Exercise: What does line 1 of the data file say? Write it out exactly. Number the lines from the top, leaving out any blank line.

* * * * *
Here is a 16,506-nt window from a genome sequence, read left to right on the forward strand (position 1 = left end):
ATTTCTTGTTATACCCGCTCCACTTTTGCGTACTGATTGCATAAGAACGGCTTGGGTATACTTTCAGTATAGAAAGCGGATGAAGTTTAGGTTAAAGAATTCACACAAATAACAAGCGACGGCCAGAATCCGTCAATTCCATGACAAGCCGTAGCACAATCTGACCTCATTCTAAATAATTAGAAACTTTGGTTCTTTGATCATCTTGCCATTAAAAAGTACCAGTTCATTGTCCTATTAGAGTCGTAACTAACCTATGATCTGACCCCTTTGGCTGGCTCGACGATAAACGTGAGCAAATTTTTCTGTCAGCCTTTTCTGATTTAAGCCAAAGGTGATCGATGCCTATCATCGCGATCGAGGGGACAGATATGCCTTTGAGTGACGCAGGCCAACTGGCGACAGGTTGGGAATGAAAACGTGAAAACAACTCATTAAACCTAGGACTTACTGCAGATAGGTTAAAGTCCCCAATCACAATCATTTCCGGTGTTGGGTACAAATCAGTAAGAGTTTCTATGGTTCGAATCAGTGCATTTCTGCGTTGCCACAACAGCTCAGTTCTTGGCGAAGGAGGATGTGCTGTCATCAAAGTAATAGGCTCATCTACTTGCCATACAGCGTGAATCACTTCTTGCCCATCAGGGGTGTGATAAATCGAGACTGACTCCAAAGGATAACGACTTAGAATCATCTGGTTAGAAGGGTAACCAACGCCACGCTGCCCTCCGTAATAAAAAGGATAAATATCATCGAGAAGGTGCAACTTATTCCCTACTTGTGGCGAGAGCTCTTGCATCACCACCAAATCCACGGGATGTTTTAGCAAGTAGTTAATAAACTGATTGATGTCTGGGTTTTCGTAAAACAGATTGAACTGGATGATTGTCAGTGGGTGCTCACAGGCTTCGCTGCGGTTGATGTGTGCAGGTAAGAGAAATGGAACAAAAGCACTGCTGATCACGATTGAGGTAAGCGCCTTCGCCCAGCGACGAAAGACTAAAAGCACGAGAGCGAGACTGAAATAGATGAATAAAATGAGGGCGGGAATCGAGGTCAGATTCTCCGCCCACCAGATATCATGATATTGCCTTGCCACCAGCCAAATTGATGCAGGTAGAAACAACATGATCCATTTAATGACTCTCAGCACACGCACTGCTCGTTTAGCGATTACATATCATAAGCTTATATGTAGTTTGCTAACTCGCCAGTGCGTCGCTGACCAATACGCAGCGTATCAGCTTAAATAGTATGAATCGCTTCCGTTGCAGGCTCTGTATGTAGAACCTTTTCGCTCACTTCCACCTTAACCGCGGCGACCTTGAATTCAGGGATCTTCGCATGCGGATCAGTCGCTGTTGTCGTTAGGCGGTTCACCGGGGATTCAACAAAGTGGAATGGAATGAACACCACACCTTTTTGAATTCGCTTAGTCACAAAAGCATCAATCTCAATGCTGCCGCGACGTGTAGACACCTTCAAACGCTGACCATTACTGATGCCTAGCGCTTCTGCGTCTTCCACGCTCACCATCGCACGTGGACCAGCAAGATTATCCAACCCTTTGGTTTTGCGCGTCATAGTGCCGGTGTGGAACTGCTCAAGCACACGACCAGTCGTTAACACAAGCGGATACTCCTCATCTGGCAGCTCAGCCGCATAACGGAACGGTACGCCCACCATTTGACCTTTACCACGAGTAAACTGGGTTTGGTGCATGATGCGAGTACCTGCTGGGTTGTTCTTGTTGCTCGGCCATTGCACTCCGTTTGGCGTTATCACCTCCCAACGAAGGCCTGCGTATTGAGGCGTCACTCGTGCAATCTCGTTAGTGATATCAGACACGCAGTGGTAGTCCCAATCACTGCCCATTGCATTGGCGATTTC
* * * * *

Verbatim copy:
Here is a 16,506-nt window from a genome sequence, read left to right on the forward strand (position 1 = left end):